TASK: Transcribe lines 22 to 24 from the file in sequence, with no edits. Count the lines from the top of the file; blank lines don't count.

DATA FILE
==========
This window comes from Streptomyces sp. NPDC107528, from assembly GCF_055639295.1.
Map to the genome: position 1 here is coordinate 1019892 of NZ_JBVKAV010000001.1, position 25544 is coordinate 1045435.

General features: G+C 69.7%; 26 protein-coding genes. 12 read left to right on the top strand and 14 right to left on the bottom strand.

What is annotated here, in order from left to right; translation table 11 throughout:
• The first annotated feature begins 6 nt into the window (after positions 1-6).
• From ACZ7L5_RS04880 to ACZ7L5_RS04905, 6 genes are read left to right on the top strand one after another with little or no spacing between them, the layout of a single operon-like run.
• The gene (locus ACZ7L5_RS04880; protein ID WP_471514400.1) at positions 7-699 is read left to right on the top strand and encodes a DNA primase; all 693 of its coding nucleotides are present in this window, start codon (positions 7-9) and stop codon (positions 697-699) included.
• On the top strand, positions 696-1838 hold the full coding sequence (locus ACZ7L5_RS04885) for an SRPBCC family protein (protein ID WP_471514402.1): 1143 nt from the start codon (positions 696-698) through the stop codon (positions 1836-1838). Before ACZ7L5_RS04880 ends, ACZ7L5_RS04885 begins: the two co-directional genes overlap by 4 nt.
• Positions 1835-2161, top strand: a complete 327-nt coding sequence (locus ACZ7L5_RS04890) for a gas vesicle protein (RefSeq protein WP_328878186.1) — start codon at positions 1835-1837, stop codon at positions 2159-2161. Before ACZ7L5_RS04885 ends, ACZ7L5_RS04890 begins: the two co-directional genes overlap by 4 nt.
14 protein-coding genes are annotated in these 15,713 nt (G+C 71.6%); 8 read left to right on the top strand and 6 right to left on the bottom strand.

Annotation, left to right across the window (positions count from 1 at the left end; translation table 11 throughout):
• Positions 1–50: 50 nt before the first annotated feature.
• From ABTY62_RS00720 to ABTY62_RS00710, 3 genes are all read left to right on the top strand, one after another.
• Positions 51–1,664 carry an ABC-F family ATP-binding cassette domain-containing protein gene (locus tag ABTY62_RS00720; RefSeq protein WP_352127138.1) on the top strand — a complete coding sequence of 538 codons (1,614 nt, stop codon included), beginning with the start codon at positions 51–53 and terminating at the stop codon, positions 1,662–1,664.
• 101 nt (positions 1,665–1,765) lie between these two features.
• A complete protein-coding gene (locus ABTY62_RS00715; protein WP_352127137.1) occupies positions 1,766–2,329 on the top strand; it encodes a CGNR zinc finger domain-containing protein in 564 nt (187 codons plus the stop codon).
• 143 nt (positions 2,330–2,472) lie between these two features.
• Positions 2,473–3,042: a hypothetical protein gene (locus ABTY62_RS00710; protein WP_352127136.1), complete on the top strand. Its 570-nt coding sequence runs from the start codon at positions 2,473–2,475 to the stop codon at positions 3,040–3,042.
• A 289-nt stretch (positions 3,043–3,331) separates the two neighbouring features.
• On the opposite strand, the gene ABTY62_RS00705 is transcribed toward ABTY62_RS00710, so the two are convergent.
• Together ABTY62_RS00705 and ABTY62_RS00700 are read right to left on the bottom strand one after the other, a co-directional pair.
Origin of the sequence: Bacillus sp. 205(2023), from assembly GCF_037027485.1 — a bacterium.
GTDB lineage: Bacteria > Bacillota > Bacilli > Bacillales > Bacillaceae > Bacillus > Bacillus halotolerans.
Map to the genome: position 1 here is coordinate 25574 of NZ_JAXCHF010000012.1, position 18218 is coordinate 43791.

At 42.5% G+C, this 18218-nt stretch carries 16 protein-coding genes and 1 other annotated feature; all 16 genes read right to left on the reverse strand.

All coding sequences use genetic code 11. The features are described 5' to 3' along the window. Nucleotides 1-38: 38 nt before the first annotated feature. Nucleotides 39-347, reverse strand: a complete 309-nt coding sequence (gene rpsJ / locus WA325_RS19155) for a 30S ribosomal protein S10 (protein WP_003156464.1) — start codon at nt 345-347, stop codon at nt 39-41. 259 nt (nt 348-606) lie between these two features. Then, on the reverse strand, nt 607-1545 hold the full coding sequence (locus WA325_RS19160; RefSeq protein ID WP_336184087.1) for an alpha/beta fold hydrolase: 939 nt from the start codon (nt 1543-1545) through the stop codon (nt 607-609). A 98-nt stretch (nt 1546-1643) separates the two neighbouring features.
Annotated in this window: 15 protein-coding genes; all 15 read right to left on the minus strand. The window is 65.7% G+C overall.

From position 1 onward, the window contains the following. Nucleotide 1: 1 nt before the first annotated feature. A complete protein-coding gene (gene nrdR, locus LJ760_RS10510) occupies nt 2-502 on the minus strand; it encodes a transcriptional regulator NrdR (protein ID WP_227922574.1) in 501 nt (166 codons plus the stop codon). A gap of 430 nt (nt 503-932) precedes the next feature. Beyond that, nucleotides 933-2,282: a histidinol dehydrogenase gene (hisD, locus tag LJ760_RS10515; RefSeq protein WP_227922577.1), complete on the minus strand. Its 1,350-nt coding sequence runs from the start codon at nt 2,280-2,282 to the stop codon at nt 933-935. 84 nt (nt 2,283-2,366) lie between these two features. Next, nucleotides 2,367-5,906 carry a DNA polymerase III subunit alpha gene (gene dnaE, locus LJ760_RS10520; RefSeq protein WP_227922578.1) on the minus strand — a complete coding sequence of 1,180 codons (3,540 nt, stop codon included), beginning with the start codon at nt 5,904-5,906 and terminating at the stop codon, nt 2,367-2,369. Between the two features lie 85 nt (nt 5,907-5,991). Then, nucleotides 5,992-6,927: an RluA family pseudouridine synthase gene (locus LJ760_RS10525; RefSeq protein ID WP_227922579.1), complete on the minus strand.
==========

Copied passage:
Origin of the sequence: Bacillus sp. 205(2023), from assembly GCF_037027485.1 — a bacterium.
GTDB lineage: Bacteria > Bacillota > Bacilli > Bacillales > Bacillaceae > Bacillus > Bacillus halotolerans.
Map to the genome: position 1 here is coordinate 25574 of NZ_JAXCHF010000012.1, position 18218 is coordinate 43791.